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tv   Washington Journal  CSPAN  November 30, 2015 7:00am-7:21am EST

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kurt volker, and alberto fernandez. lankford joins us to talk about excessive spending from the federal government. ♪ host: good morning, it is monday, november 30, 2015. thomas returns -- congress returns today. the senate is scheduled to hold a vote today at 5:30 p.m. paris forobama is in a united nations summit, whose goal is to reduce a global treaty to reduce climate change. putting the spotlight on the u.s. and its role in the world when it comes to cutting greenhouse gas omissions. for the first 45 minutes this morning on the "washington journal," we open our phones to hear your message for the
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president at the outset of this highly anticipated u.n. climate change gathering. democrats call call (202) 748-8000. republicans, call (202) 748-8001 . independents, call (202) 748-8002. if you're outside the u.s., it is (202) 748-8003. catch up with us on social media , on twitter, facebook, or e-mail us at journal@c-span.org. we begin with newspapers from around the world. here's the china daily's front page this morning. toys for crucial push on omissions. poised for crucial push on omissions. that's the front page of the indian express this morning. over to the front page, of the irish times this morning.
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ireland faces pressure over omissions is the headline. and also the front page of the vancouver sun this morning, thousands demand climate action as world leaders gather in paris for a march in vancouver and elsewhere for change. those are a few of the newspapers around the world this morning. your message to the president and world leaders as they begin this two week discussion on climate change. the front page of the "new york times," going from papers in the united states. talks in paris set stage for action. thandent obama and more 100 world leaders will convene with thousands of diplomats monday on the outskirts of paris to open two weeks of intense negotiation's aimed at forging a cordon they could begin to over the most upsetting effects of global warming and redefined the economy of the 21st century.
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if you think you have seen this before, negotiators have aimed at drafting a global climate change treaty. they came close. showing some pictures from the gathering in paris. for more on this, we turn to jean shamrock, joining us by phone. good morning. guest: good morning. host: why is this being viewed as such a key moment in climate change negotiation? what is on the table today? year is anevery actual deal looked for out of these talks. the last time that it was was 2009 in copenhagen. when world leaders really hoped it would produce a deal on omissions that would cover everyone. those talks ended without that goal.
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negotiators feel there's a better chance of reaching a deal, in part because the deal would be built on commitments the countries have put up themselves, rather than on some kind of requirement handed down from the united nations. host: for viewers looking to follow this, what are going to be the most contentious issues will be tackled? guest: they're probably three there are the most contentious at this point. what kind of commitments countries would be asked to make, whether it will be a legally binding treaty as relates to its actual emissions commitments, or whether will be mainly a political agreement with some legal components. aid that willthe be due from which countries -- rich countries to poor countries. whether climate finance will ramp up compared to prior years, and whether there will be more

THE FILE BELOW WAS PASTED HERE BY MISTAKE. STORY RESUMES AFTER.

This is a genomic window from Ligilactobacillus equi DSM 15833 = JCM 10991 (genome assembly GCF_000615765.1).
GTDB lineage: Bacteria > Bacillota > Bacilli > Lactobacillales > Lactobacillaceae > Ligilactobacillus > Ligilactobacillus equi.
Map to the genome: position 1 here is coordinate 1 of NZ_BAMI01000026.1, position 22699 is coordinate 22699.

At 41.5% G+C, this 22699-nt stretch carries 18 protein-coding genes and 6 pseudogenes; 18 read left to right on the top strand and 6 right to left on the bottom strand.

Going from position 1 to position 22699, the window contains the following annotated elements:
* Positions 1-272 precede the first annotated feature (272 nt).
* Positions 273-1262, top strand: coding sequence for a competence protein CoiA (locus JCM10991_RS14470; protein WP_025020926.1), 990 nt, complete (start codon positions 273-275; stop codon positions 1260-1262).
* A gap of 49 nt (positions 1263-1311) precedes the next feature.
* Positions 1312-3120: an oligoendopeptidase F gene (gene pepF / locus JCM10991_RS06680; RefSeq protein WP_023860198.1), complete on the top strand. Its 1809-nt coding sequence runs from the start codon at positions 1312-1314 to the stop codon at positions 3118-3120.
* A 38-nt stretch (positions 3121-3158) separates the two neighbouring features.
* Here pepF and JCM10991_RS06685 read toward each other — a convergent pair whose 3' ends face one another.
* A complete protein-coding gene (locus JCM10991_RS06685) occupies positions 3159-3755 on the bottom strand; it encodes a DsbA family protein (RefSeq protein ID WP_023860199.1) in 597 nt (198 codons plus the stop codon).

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clarity, or whether it will stay static. and then there's the issue of loss and damage. actually want rich countries to be liable for the carbon emissions that are already in the atmosphere that are damaging them. and that's a really contentious issue. there's a lot of debate over that. host: i know you are set to head to paris for the second half of these talks. what are you hearing from colleagues who are already there, specifically with the security situation in paris and how that is impacting these negotiations? guest: security is extremely strong. seen by yesterday's attempted march, the police really crackdown very hard on demonstrators. police have brought in from all over france to make ine these talks are secure
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the face of the terrorist attack couple of weeks ago. host: has security change the schedule for anything yet, as far as when negotiators will be meeting or where they are meeting? guest: not as far as negotiators go. there was a massive demonstration that was supposed to have happened yesterday. it was canceled. the marches weren't really sanctioned yesterday. there are some events as well outside of that. side events that have been canceled. , 150ll the heads of state heads of state coming to address the conference, now that has changed. meetings, thee negotiators are not different. host: we asked viewers to call in to get their message to the president, and the other world leaders.